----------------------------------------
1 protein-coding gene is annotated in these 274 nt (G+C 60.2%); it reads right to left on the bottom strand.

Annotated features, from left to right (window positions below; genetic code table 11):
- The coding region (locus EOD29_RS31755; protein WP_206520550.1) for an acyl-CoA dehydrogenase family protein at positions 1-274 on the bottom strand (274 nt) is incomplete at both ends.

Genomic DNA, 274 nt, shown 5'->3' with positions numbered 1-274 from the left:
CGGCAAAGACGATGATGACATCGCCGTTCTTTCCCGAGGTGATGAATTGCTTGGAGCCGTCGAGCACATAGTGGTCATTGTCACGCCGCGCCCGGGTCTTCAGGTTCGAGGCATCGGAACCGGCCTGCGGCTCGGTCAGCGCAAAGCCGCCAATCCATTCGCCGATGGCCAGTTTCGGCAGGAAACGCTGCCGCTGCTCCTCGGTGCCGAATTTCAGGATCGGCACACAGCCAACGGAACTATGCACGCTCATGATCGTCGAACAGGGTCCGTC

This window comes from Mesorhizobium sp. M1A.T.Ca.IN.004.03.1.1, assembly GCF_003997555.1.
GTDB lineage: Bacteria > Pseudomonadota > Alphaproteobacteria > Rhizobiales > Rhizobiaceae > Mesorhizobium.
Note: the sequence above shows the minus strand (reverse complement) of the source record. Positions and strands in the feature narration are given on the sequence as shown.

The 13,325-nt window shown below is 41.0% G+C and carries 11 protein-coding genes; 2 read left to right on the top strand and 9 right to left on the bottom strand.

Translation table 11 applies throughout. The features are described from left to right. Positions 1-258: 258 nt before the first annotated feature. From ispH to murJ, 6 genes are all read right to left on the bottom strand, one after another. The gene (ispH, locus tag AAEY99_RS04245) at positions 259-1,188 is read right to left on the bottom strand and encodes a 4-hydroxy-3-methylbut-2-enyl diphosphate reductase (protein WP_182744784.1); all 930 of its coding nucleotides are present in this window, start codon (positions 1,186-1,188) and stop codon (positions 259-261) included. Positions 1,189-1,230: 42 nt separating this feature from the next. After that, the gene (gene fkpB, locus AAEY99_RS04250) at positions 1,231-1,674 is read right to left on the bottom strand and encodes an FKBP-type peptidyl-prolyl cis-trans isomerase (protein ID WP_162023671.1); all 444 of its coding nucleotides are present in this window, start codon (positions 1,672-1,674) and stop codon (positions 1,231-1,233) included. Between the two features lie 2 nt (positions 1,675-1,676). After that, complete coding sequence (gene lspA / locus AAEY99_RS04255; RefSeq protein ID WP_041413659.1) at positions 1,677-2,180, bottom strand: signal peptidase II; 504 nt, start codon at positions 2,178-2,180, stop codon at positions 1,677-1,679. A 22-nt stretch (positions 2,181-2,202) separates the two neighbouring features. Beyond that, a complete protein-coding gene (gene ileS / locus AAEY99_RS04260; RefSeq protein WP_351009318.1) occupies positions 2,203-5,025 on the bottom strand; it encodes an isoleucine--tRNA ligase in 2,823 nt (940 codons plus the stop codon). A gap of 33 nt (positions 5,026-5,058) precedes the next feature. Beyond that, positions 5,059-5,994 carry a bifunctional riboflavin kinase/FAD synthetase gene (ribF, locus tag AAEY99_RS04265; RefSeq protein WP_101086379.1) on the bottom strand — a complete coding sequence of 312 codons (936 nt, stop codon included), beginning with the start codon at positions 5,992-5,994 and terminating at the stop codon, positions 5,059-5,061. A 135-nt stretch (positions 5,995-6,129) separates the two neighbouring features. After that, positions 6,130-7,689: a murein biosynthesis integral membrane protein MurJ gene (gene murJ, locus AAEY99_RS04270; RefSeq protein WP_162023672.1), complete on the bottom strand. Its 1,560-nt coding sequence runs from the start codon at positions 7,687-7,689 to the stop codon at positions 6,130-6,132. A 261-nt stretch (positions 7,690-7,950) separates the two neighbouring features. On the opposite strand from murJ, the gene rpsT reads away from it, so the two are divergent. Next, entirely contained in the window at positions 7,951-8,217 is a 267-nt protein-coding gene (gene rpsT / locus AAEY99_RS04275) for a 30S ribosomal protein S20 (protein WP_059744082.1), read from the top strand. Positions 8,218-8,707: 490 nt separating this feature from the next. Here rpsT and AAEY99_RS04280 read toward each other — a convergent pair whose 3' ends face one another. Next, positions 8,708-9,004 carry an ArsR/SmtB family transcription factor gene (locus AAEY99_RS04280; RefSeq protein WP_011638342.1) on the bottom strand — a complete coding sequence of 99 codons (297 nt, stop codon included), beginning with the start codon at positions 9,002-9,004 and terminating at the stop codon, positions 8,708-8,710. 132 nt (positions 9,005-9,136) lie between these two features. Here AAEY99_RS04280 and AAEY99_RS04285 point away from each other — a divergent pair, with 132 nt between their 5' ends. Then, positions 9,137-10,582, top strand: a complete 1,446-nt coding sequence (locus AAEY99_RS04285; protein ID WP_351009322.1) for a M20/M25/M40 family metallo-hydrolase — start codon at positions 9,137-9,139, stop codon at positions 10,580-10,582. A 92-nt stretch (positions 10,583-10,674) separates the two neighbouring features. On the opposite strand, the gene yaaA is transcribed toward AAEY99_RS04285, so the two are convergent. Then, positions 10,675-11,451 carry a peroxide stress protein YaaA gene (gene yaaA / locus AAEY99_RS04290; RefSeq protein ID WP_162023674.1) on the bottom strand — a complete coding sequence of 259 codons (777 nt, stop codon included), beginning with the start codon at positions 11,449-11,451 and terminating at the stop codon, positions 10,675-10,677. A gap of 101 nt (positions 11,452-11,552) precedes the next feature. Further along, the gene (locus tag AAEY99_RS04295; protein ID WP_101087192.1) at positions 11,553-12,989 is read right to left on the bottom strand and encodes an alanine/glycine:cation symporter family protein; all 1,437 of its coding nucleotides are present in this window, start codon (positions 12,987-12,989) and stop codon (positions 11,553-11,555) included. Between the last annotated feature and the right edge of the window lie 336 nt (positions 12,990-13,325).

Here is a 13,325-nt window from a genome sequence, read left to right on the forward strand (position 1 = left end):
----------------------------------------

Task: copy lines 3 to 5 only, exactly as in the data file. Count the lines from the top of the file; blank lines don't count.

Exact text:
- The coding region (locus EOD29_RS31755; protein WP_206520550.1) for an acyl-CoA dehydrogenase family protein at positions 1-274 on the bottom strand (274 nt) is incomplete at both ends.

Genomic DNA, 274 nt, shown 5'->3' with positions numbered 1-274 from the left:
CGGCAAAGACGATGATGACATCGCCGTTCTTTCCCGAGGTGATGAATTGCTTGGAGCCGTCGAGCACATAGTGGTCATTGTCACGCCGCGCCCGGGTCTTCAGGTTCGAGGCATCGGAACCGGCCTGCGGCTCGGTCAGCGCAAAGCCGCCAATCCATTCGCCGATGGCCAGTTTCGGCAGGAAACGCTGCCGCTGCTCCTCGGTGCCGAATTTCAGGATCGGCACACAGCCAACGGAACTATGCACGCTCATGATCGTCGAACAGGGTCCGTC